Does Reading Make You More Productive?

Listen on Spotify.

Photo by Seven Shooter on Unsplash

We all lead such busy lives nowadays, that few of us take time out of our days to sit down and read. What if you knew forming a daily reading habit can make you more productive and help you get more done? You need not read for a long time; you must only devote a few minutes of each day to the activity to derive far more benefits from it than mere enjoyment.

Reading does make you more productive because it helps improve cognitive function, decreases stress, and helps improve the quality of your sleep if you make it a continuous habit you often engage in. Some research even suggests that building a daily reading habit helps slow cognitive decline.

In the rest of this post, we’ll explore this topic in more detail and investigate the efficacy of speed reading to discover whether it is worth learning the skill. Later, we’ll define what speed reading is and discuss it in more detail, highlighting the pros and cons. First, though, let’s find out more about how reading can boost your productivity and whether it matters what sort of things you read.

Does what you read make a difference to your productivity?

One way reading helps improve productivity is through the reduction of stress. If all you do is read the headlines every day, you might wind yourself up and end up more stressed than when you started. It may be better to plump for books that entertain and educate you to help you relax. If you want to read up specifically on productivity, check out this earlier post for 10 fantastic recommendations.

How reading can make you more productive

Imagine you’ve found a book you enjoy. Here’s how reading a little of it each day can help you accomplish more.

Alleviates stress

You can shut out the world for a while when you lose yourself in a good story. A 2009 study by researchers at the University of Sussex found that up to 30 minutes of reading a day can reduce stress by as much as 68%. You can get benefits from as little as 6 minutes of reading a day. This makes reading as effective at relieving stress as yoga.

If you are less stressed, you can stay focused for longer which can help improve your productivity. It can also boost your memory. It is vital you take the time to read for pleasure and not just the most recent memo from your boss.

You get better quality sleep

It’s a well-known fact that if you don’t sleep well, you can’t be as productive. Reading before bed helps clear your mind and relax. This means you will fall into a deep sleep more quickly so that you are well-rested for the next day. Try to stick to physical books for the best results because the blue light emitted from screens can keep you awake.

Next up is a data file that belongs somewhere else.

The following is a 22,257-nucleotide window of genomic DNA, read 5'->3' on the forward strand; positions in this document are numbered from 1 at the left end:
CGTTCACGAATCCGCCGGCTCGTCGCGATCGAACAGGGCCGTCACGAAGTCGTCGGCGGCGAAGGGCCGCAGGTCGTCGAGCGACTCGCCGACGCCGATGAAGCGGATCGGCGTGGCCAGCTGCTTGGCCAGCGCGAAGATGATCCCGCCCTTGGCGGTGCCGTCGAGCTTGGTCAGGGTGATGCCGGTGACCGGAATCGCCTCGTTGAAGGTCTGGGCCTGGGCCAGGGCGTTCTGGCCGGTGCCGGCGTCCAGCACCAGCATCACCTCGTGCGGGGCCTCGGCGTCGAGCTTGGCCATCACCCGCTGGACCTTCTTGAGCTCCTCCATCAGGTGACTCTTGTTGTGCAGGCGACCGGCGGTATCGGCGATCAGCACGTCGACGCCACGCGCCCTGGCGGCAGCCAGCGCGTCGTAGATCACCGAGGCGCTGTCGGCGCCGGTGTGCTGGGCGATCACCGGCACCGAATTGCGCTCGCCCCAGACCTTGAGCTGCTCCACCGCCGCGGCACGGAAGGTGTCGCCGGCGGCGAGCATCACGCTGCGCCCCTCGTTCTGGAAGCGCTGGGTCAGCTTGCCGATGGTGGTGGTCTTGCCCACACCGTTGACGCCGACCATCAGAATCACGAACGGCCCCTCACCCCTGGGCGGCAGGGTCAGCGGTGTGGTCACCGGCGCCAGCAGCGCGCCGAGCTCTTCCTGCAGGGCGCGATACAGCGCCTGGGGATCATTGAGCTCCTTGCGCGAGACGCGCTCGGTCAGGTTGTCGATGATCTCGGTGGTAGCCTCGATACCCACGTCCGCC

Slows cognitive decline

You must keep your mind active to keep it healthy. Reading is a stimulating activity that might reduce your chances of developing dementia or Alzheimer’s as you grow older. Reading will keep your mind sharp so that you can remain productive over time.

Strengthens your brain

A 2013 study used MRIs to measure the effects reading a novel has on the brain. Participants read a novel over 9 days. As they got into the story, more and more areas of the brain became active. Brain connectivity increased and the connections made were more complex. Also, the somatosensory area of the brain — the part associated with reacting to physical sensations — was particularly active. In addition, reading improves your vocabulary and broadens your knowledge.

It’s time to look more closely at the phenomenon of speed reading.

What is speed reading?

There are various definitions of speed reading, but they all refer to someone recognising sentences and phrases on the page so they can take in more information within a short time. Most speed-reading techniques include tips on how to read faster and only pay attention to important sections of text.

Being able to take in information quickly and call it to mind when needed can be a useful skill and may give you an edge in the workplace, increase your productivity and help you make more informed decisions. A good speed reader can read between 400-600 words a minute, whilst a master of the skill may be able to read as many as 1000 words a minute. Anyone attempting to read faster than that will likely not remember much of the text.

Next, let’s discover the advantages of speed reading.

From Shutterstock. Brought by the author, with a filter applied.

The benefits of speed reading

Speed reading has many advantages. Here’s a quick rundown of some notable ones.

  • It can improve your memory, by developing a greater capacity for logical thinking, increasing cognitive function, and improving your focus.
  • Can increase your knowledge of many different fields.
  • May force you to unlearn some bad reading habits you may have picked up.
  • Improves discipline and your ability to concentrate.